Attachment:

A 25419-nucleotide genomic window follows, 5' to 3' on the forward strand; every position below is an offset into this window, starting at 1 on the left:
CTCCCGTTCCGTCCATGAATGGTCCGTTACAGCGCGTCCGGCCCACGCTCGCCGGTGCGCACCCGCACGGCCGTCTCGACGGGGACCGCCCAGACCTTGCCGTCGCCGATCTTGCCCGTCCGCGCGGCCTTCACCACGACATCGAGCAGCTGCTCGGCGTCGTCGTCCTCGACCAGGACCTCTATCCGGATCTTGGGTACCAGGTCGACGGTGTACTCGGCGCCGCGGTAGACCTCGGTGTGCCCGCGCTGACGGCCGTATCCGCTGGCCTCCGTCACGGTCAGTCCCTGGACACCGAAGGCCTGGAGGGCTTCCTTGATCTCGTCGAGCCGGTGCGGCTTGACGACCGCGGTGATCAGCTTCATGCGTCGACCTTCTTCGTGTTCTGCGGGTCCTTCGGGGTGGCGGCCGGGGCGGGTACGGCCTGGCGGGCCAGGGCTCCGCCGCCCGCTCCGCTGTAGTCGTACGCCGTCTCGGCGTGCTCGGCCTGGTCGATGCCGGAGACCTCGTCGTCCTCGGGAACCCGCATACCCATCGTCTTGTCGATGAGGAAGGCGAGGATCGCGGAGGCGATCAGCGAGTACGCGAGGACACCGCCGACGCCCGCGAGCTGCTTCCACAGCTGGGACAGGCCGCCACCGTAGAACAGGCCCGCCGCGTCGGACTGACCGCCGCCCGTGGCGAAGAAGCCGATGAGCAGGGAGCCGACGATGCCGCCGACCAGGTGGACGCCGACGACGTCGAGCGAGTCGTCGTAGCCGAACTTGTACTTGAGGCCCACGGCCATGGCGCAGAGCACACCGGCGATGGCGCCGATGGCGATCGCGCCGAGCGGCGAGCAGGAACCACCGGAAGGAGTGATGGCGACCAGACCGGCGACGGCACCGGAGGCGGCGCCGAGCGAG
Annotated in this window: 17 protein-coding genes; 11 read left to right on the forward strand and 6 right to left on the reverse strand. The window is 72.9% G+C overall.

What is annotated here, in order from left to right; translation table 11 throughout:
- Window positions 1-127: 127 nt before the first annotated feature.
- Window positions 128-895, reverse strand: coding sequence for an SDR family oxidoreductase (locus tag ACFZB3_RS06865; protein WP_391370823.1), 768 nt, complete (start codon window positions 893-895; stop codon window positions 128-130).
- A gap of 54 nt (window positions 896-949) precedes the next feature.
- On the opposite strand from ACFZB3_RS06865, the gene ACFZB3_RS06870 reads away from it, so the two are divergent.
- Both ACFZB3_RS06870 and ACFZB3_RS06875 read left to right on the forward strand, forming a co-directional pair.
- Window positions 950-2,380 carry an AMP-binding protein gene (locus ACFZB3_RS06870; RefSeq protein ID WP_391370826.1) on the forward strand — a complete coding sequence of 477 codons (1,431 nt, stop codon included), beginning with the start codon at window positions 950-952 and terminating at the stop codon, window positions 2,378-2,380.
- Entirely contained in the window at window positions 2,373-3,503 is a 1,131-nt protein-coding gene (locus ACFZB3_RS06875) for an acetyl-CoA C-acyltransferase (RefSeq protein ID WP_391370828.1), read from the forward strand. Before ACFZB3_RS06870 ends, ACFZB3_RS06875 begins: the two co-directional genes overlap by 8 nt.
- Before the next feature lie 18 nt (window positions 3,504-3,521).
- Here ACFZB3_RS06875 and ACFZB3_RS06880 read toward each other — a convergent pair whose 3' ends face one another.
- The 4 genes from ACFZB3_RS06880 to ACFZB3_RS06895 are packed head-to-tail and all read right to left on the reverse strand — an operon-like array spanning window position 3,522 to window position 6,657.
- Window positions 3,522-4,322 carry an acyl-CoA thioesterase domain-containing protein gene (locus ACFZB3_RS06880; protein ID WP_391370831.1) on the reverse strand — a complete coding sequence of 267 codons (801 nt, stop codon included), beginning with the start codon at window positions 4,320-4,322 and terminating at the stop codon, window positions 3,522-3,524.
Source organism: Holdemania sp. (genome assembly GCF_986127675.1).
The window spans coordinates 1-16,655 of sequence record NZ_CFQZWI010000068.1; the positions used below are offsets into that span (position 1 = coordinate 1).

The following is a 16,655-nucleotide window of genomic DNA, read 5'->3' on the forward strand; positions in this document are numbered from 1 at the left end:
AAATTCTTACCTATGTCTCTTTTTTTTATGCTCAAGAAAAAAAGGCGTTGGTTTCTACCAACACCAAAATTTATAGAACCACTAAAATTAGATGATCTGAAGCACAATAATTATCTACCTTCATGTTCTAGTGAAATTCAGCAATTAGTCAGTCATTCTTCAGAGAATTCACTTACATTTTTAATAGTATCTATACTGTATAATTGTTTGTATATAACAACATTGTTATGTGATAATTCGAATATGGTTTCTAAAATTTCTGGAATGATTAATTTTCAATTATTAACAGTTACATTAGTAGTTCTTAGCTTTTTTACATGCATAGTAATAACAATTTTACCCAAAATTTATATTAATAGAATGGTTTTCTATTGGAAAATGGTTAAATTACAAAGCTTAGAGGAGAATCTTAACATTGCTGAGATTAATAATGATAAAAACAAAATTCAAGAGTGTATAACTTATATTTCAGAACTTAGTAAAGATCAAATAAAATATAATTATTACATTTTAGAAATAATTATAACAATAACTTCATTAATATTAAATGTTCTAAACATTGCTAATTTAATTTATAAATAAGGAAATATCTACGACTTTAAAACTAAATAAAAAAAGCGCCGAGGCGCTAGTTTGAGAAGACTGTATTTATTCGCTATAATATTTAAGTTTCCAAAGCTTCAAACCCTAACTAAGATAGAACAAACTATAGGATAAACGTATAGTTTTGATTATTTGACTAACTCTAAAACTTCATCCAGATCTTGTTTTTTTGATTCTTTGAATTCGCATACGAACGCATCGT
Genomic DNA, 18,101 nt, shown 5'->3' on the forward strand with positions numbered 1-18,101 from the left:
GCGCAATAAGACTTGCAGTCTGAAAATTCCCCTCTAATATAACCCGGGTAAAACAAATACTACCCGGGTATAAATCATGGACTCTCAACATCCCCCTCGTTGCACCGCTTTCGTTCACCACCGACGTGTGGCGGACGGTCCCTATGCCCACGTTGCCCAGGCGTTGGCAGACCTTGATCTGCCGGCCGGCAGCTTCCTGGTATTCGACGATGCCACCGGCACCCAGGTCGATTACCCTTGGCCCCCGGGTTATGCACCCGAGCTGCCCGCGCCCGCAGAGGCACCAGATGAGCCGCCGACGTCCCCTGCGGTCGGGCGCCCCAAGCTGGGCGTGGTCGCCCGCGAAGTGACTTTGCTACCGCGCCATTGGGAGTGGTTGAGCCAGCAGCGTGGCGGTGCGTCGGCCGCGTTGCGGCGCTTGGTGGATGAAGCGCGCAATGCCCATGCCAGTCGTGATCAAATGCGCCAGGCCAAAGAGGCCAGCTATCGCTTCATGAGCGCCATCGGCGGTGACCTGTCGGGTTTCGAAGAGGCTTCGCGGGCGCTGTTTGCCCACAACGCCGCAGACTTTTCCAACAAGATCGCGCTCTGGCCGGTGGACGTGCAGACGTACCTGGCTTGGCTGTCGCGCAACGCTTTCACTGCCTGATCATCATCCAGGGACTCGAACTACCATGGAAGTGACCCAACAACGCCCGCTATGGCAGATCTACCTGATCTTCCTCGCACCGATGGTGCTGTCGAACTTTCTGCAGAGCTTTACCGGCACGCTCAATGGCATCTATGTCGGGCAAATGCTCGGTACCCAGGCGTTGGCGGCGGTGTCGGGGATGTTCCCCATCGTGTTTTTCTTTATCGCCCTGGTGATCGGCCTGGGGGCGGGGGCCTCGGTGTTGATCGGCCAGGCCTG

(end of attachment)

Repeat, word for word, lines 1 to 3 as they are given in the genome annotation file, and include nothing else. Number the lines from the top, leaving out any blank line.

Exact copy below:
A 25419-nucleotide genomic window follows, 5' to 3' on the forward strand; every position below is an offset into this window, starting at 1 on the left:
CTCCCGTTCCGTCCATGAATGGTCCGTTACAGCGCGTCCGGCCCACGCTCGCCGGTGCGCACCCGCACGGCCGTCTCGACGGGGACCGCCCAGACCTTGCCGTCGCCGATCTTGCCCGTCCGCGCGGCCTTCACCACGACATCGAGCAGCTGCTCGGCGTCGTCGTCCTCGACCAGGACCTCTATCCGGATCTTGGGTACCAGGTCGACGGTGTACTCGGCGCCGCGGTAGACCTCGGTGTGCCCGCGCTGACGGCCGTATCCGCTGGCCTCCGTCACGGTCAGTCCCTGGACACCGAAGGCCTGGAGGGCTTCCTTGATCTCGTCGAGCCGGTGCGGCTTGACGACCGCGGTGATCAGCTTCATGCGTCGACCTTCTTCGTGTTCTGCGGGTCCTTCGGGGTGGCGGCCGGGGCGGGTACGGCCTGGCGGGCCAGGGCTCCGCCGCCCGCTCCGCTGTAGTCGTACGCCGTCTCGGCGTGCTCGGCCTGGTCGATGCCGGAGACCTCGTCGTCCTCGGGAACCCGCATACCCATCGTCTTGTCGATGAGGAAGGCGAGGATCGCGGAGGCGATCAGCGAGTACGCGAGGACACCGCCGACGCCCGCGAGCTGCTTCCACAGCTGGGACAGGCCGCCACCGTAGAACAGGCCCGCCGCGTCGGACTGACCGCCGCCCGTGGCGAAGAAGCCGATGAGCAGGGAGCCGACGATGCCGCCGACCAGGTGGACGCCGACGACGTCGAGCGAGTCGTCGTAGCCGAACTTGTACTTGAGGCCCACGGCCATGGCGCAGAGCACACCGGCGATGGCGCCGATGGCGATCGCGCCGAGCGGCGAGCAGGAACCACCGGAAGGAGTGATGGCGACCAGACCGGCGACGGCACCGGAGGCGGCGCCGAGCGAG
Annotated in this window: 17 protein-coding genes; 11 read left to right on the forward strand and 6 right to left on the reverse strand. The window is 72.9% G+C overall.